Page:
Many queer men use gay dating apps such as Grindr, Scruff and Hornet , but their impacts on youth are not well understood. To further understand these impacts, we interviewed health professionals who work with young gay, bisexual, trans and queer men (YGBQTM).
Summary of research
We interviewed 28 health professionals working with YGBTQM in British Columbia. Our aim was to understand how gay dating apps impact the health and well-being of YGBTQM. Analysis of the data reveals three categories of impacts that had both positive and negative dimensions.
Pleasurable sexuality versus transactional sexuality
Health professionals felt that gay dating apps increase access to sex, which made YGBTQM sexuality either more transactional (meaning encounters were less emotionally engaging and less meaningful) or more pleasurable. Gay dating apps were also said to help provide a sense of freedom to YGBTQM exploring their sexuality while making it easier to find compatible sexual partners.
Sense of community and increased safety versus community alienation and increased violence
Health professionals discussed how gay dating apps can foster a sense of community by facilitating connections between YGBTQM beyond sex. Specifically, gay dating apps can help make visible queer communities and meet new friends. This opportunity to connect with queer people might be even more important for trans individuals or YGBTQM living in remote areas that have less access to queer social spaces. Yet, health professionals pointed out that gay dating apps also expose YGBTQM more frequently to rejection and stigmatization (transphobia, fatphobia, racism, HIV discrimination, etc.). Discriminatory attitudes and messages (such as “no fats, no femmes, no Asians”) were said to be frequent on gay dating apps. On the other hand, health professionals explained that it may be safer for YGBTQM to disclose information like their HIV+ status or trans identity prior to meeting which can increase their physical safety by avoiding a potentially violent reaction during the encounter.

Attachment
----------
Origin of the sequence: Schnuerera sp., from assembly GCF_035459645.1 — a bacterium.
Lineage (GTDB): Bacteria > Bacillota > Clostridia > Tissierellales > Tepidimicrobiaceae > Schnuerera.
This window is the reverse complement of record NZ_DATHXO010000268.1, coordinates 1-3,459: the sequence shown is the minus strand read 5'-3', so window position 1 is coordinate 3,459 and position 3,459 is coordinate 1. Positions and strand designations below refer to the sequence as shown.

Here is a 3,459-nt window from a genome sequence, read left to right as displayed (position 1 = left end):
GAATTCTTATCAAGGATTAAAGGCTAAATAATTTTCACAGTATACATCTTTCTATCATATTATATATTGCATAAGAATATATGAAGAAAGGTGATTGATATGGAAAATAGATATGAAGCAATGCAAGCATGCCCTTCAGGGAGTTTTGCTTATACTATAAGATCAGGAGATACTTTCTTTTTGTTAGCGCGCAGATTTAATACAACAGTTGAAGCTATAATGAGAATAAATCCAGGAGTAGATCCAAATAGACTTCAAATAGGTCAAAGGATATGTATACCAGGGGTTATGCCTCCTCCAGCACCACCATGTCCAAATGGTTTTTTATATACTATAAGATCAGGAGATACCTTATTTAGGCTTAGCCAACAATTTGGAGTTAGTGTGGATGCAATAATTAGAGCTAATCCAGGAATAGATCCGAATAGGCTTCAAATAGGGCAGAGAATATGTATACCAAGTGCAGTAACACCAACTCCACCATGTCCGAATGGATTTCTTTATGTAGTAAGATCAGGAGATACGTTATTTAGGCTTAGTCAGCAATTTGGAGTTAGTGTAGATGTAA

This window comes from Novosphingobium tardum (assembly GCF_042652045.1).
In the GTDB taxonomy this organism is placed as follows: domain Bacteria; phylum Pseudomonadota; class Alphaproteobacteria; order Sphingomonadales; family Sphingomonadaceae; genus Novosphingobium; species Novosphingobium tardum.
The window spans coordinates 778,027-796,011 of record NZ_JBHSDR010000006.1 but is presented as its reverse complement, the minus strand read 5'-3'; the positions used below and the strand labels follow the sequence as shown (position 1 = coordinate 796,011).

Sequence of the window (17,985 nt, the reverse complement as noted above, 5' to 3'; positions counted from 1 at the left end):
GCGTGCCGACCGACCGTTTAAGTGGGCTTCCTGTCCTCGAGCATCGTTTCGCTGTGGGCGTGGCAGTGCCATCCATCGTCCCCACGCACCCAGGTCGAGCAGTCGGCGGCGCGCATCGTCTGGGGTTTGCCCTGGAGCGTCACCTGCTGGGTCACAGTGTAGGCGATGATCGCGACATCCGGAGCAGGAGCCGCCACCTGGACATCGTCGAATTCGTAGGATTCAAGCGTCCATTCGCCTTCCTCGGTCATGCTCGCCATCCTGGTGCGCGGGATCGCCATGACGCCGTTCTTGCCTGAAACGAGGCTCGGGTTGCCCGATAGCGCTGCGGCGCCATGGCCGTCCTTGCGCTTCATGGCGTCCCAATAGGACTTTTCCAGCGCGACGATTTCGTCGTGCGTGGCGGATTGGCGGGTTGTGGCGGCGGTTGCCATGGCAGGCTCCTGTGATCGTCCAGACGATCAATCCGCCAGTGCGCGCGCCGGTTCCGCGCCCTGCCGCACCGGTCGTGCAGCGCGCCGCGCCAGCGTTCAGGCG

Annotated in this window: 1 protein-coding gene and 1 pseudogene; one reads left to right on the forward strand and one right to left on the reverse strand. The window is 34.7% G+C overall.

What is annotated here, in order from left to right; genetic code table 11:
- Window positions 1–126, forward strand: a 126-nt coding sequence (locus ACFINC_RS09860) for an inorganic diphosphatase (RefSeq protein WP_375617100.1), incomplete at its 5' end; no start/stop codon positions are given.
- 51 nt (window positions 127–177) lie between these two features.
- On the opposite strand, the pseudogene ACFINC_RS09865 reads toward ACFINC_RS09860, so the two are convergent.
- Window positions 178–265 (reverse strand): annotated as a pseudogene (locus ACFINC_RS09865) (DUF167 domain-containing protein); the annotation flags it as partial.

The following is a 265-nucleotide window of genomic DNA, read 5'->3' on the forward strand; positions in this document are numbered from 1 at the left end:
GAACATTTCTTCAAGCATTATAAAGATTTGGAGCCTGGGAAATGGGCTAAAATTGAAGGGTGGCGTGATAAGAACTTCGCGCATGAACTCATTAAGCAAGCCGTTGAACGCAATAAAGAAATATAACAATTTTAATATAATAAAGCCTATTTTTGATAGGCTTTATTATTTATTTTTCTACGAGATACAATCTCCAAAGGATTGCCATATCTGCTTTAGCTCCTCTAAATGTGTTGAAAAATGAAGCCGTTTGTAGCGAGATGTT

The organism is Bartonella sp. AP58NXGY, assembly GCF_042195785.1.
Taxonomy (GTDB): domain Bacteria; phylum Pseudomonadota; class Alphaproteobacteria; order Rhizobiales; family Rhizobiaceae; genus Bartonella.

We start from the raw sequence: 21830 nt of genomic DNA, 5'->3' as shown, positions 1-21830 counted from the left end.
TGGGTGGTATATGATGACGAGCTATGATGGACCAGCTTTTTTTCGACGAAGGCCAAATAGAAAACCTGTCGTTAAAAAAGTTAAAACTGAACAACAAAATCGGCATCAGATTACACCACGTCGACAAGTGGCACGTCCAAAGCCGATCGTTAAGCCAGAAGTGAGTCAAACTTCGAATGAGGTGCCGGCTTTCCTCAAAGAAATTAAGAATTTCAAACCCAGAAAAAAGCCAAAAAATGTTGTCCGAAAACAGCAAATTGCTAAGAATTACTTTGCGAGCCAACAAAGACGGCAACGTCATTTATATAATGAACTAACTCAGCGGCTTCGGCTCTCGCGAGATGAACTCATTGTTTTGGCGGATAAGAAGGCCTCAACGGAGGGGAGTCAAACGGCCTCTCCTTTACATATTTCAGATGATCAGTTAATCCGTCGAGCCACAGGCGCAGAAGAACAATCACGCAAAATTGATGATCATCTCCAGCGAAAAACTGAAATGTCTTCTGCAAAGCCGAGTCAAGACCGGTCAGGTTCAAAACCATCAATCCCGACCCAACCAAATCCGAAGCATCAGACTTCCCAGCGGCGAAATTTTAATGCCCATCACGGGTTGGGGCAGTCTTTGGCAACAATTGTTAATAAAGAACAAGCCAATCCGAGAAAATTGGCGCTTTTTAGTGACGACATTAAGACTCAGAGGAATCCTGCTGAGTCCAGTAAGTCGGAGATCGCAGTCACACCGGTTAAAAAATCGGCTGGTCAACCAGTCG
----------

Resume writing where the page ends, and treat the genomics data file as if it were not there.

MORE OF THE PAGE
STBBIs and drug-related risks versus opportunities for prevention
Health professionals felt that gay dating apps increase risk for sexually transmitted and blood-borne infections (STBBI) because they facilitate sexual activity, and complicate contact tracing. Similarly, health professionals criticized how gay dating apps can facilitate or glorify sexualized drug use which can be particularly worrying for YGBTQM with substance use issues or those who have never used substances before. Conversely, health professionals pointed out the potential of gay dating apps for education and prevention. For example, the exchange of information between users increased sexual health literacy among YGBTQM while also promoting sexual health services. Gay dating apps were also a way for health professionals to reach populations in remote areas.
Implication for practice
The study findings help understand the complexities of the impact gay dating apps have on YGBQTM. Like a double-edged sword, these impacts are not all positive, nor all negative. Rather, they co-exist in nuanced ways creating different experiences for YGBQTM depending on their identities and appearance. Understanding these complexities can help health professionals mitigate the negative impacts while maximizing the positive ones. Additionally, health professionals should be careful in assuming sex on gay dating apps is transactional or less authentic as it could be perceived as slut-shaming, and could negatively influence YGBTQM self-perception or how they interact with the health care system in the future.
For further information
Gaudette, M., Hesse, C. L., Kia, H., Chanady, T., Carson, A., Knight, R., & Ferlatte, O. (2022). “A Double-Edged Sword” : Health Professionals’ Perspectives on the Health and Social Impacts of Gay Dating Apps on Young Gay, Bisexual, Trans and Queer Men. The Journal of Sex Research, 0(0), 1‑12. https://doi.org/10.1080/00224499.2022.2153786
 Macapagal, K., Kraus, A., Moskowitz, D. A., & Birnholtz, J. (2020). Geosocial networking application use, characteristics of app-met sexual partners, and sexual behavior among sexual and gender minority adolescents assigned male at birth. The Journal of Sex Research, 57(8), 1078‑1087. https://doi.org/10.1080/00224499.2019.1698004
I would like to thank the study co-authors and collaborators, particularly Olivier Ferlatte and Rod Knight for supervising this work. I would also like to thank the Canadian Institutes of Health Research for funding this research. A special thank you to the health professionals who participated in this study.